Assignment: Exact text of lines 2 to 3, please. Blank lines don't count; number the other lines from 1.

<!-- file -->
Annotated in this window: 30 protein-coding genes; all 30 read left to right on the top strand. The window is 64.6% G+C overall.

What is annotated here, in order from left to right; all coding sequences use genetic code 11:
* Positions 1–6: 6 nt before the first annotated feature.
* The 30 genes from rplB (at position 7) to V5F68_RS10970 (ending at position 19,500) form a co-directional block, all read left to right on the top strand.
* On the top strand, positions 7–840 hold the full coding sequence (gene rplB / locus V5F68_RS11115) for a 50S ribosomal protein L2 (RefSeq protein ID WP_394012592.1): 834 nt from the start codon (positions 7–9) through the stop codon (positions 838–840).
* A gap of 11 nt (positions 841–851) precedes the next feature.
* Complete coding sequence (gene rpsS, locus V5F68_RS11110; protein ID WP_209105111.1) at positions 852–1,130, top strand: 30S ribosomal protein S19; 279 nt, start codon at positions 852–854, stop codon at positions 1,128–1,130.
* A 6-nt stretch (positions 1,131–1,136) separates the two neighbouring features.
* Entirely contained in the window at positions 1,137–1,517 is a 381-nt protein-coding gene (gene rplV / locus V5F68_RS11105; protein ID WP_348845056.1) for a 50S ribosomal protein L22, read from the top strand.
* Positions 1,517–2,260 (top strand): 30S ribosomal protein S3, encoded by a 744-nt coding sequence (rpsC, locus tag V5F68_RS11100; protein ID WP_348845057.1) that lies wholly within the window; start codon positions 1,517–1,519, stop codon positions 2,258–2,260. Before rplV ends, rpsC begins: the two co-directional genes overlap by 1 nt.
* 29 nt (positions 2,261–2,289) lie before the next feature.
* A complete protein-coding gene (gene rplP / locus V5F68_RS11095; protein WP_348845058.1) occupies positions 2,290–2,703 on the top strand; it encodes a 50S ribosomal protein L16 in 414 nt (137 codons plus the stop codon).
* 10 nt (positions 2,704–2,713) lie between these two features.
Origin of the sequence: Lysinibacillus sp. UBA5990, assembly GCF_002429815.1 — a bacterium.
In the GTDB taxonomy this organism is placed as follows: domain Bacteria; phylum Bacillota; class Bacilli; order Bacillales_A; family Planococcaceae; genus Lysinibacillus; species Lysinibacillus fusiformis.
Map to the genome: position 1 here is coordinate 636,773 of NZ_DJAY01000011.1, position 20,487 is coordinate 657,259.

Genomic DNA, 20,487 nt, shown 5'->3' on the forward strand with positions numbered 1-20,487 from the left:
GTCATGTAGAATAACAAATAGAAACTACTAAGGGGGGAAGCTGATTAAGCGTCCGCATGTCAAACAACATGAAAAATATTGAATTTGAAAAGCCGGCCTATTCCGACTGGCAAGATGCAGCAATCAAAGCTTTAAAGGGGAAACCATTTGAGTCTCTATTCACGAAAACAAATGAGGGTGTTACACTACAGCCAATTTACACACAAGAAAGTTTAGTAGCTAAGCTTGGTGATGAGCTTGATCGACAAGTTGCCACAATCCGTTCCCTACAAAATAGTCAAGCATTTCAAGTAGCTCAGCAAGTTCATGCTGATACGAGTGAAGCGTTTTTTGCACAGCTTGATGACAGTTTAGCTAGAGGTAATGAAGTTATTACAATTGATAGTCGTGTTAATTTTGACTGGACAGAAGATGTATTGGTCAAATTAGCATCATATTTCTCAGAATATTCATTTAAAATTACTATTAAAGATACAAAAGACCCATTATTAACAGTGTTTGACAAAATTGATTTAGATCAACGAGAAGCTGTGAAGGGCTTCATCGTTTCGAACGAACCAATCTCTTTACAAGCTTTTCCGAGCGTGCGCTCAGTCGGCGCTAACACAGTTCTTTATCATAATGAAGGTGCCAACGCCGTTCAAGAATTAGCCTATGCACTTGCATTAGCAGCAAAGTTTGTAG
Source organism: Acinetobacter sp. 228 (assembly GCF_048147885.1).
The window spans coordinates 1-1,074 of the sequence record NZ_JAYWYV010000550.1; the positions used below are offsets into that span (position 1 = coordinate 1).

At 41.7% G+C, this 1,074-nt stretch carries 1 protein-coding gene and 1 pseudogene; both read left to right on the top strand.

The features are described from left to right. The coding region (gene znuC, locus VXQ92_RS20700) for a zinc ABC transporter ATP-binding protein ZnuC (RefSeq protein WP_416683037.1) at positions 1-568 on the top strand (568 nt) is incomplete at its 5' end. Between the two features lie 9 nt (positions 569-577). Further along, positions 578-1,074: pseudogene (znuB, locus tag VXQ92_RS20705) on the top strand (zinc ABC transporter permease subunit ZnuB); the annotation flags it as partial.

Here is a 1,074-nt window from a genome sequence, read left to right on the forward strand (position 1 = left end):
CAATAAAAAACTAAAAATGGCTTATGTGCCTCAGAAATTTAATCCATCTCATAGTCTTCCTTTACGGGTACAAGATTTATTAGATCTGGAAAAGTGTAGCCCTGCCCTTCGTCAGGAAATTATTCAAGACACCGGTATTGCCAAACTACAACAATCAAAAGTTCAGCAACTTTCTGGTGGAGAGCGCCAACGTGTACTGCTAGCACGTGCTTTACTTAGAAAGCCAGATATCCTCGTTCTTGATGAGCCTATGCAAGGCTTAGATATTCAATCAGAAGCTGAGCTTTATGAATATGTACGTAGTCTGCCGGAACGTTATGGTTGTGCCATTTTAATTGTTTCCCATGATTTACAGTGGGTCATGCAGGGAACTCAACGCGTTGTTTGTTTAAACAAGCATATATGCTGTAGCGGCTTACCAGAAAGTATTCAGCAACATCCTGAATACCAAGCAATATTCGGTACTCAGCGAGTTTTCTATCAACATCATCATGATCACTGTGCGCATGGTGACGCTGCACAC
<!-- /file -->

What is annotated here, in order from left to right; all coding sequences use genetic code 11:
* Positions 1–6: 6 nt before the first annotated feature.